# Einstein's field equations

1. Oct 16, 2011

### Petyab

Can somebody explain a little bit about how to actually use Einstein's field equations to solve for particle locations?

Relevant information:
parentheses are sub-scripts
R(uv)-1/2guvR+guv(cosmological constant sign)=(8piG/c^4)T(uv)

where R is the Einstein Tensor

R is described by wikipedia as the same as the Ricci tensor

R(uv) is the Ricci Tensor

The Ricci tensor is described by wikipedia as "represents the amount by which the volume element of a geodesic ball in a curved Riemannian manifold deviates from that of the standard ball in Euclidean space." (wikipedia, October 16th, 2011) But what if it doesn't deviate? Should a value of near zero be used?

g(uv) is the inverse metric tensor which seems to be an important part that deals with the causal mathematical discription of curvature, placement, and so forth.

G is Newton's gravitational constant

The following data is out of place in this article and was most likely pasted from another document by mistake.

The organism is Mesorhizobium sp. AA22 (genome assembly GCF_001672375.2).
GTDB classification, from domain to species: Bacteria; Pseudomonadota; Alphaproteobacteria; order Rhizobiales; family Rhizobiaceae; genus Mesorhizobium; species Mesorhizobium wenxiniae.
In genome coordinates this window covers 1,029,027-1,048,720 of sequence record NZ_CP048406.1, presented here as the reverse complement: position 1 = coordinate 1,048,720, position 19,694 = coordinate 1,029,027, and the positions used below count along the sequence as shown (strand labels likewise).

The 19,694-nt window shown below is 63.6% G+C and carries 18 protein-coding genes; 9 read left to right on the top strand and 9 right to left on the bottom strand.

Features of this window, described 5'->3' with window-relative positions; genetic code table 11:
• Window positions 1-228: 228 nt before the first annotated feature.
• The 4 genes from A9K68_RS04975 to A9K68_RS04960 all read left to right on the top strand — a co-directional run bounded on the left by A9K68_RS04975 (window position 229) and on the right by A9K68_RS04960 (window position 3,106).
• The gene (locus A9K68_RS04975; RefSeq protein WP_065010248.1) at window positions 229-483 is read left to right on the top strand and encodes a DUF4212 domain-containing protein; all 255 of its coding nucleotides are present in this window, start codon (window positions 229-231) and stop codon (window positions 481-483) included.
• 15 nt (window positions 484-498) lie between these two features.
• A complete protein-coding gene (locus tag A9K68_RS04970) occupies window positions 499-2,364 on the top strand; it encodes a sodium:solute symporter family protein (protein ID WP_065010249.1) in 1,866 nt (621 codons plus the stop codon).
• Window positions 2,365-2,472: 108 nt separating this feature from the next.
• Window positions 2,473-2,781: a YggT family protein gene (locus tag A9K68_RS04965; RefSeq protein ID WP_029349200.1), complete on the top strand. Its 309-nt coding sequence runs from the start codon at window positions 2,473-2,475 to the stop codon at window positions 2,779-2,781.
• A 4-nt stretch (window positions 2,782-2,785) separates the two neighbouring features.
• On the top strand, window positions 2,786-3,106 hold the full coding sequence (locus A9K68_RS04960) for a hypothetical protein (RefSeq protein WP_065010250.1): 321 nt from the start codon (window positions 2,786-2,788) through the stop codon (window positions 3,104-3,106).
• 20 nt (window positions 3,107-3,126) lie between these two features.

Hey, I kind of get this...take the value...use it.

T(uv) is the stress energy tensor

This is connected with the flux of energy against and amongst objects.

I know it's hard mathematics and there's a lot involved but it seems that two of the big things should be near zero and so I'm wondering how to get the other parts to make more sense...help?

2. Oct 16, 2011

### jfy4

For practical use of GR, the Linearized field equations are fine. These are just like Maxwell's equations and are more familiar. To calculate the trajectories of particles you really just want the geodesic equation, which is not strictly related to the field equations.
Linearized Gravity:
$$\Box g_{\alpha\beta}=\frac{16\pi G}{c^4}T_{\alpha\beta}$$
geodesic equation
$$\frac{\partial u^{\alpha}}{\partial x^{\beta}}+\Gamma^{\alpha}_{\beta\gamma}u^{\gamma}=0$$